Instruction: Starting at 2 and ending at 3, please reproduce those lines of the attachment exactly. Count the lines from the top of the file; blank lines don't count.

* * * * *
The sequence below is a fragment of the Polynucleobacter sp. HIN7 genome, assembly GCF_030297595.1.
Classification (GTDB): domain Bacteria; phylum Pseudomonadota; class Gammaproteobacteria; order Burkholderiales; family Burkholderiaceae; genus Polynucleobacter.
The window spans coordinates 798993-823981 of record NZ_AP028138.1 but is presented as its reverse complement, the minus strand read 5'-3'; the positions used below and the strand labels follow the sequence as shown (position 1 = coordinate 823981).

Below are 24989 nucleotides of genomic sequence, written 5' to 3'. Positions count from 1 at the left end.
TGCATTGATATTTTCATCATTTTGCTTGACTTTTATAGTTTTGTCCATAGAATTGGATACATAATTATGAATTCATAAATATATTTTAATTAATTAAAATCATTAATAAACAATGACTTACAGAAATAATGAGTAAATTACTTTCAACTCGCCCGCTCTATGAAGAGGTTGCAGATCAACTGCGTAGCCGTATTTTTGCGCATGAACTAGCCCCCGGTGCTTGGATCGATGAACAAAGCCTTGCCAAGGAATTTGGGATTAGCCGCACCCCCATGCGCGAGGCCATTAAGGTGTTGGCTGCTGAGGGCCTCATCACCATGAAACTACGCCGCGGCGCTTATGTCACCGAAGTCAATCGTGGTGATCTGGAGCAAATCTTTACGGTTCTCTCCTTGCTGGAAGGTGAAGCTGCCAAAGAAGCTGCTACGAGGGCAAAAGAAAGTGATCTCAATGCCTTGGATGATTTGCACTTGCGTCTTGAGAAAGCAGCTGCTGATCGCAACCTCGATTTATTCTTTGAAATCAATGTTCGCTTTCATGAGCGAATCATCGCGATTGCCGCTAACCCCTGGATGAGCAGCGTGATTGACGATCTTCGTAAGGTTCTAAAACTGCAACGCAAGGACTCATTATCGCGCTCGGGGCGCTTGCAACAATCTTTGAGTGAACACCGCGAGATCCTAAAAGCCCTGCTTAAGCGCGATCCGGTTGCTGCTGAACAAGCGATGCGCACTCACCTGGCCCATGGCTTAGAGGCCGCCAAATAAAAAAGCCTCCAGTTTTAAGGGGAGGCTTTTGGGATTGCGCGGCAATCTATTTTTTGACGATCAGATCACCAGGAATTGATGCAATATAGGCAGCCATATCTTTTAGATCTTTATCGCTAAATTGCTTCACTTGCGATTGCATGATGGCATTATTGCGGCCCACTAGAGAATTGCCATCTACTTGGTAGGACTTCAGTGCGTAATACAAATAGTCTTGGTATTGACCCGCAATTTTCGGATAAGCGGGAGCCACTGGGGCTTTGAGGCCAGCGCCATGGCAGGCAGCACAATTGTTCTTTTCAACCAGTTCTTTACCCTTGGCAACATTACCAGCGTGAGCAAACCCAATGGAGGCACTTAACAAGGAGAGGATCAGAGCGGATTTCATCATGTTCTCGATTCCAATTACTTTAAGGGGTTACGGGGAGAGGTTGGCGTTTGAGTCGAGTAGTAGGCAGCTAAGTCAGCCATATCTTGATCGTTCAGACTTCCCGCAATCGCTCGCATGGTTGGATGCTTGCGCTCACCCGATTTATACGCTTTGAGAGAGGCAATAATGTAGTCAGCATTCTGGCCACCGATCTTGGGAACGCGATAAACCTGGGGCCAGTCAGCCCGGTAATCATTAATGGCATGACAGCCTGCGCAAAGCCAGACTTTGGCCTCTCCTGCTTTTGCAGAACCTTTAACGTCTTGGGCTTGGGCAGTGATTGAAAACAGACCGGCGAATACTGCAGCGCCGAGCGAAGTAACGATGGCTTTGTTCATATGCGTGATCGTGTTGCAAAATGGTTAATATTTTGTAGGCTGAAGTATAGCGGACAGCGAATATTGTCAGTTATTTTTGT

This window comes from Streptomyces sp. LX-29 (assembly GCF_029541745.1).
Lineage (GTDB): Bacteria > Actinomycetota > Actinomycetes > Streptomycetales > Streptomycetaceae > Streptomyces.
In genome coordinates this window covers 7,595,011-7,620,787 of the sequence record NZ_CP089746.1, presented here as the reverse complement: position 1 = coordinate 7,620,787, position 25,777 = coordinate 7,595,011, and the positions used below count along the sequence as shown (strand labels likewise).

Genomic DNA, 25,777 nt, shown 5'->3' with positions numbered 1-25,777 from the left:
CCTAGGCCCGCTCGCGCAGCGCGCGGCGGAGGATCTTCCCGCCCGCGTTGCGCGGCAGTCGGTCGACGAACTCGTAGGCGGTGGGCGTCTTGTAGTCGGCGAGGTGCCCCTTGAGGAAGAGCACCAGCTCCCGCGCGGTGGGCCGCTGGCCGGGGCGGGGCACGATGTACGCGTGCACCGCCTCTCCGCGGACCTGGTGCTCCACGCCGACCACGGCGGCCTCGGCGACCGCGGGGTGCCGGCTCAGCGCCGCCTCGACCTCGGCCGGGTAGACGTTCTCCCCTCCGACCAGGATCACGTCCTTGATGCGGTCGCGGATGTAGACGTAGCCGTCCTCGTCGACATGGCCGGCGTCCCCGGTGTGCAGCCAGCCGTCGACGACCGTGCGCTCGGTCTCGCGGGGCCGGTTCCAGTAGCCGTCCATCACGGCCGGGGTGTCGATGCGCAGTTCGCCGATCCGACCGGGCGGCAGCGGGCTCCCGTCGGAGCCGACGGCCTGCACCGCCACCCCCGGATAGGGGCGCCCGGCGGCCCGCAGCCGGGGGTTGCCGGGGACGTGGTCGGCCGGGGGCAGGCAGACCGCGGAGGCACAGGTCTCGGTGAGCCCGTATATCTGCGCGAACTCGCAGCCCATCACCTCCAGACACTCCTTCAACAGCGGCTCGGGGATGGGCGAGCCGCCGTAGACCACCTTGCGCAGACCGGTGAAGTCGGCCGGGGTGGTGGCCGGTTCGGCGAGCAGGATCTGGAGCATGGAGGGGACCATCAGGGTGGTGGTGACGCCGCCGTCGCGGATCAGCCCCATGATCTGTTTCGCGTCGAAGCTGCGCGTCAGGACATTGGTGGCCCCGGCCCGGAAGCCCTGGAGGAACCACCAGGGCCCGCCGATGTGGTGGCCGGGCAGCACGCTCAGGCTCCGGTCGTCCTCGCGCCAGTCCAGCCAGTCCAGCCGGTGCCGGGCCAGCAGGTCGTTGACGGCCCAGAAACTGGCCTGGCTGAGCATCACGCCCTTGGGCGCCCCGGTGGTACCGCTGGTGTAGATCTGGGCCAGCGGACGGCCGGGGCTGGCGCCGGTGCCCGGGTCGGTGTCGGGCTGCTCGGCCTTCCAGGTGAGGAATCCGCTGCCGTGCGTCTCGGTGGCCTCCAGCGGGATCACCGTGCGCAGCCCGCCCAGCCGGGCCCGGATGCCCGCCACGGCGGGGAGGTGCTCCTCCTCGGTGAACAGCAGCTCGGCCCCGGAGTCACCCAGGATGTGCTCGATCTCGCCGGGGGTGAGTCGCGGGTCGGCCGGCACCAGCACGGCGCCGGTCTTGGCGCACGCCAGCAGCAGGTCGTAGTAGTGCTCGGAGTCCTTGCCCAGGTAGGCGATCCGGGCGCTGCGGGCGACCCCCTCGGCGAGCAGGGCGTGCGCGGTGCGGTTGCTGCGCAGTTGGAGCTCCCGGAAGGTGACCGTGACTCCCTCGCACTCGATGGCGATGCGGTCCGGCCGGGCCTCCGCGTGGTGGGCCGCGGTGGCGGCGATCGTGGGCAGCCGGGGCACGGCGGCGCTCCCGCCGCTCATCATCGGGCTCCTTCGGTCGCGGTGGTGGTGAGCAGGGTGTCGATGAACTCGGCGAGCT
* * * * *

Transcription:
Classification (GTDB): domain Bacteria; phylum Pseudomonadota; class Gammaproteobacteria; order Burkholderiales; family Burkholderiaceae; genus Polynucleobacter.
The window spans coordinates 798993-823981 of record NZ_AP028138.1 but is presented as its reverse complement, the minus strand read 5'-3'; the positions used below and the strand labels follow the sequence as shown (position 1 = coordinate 823981).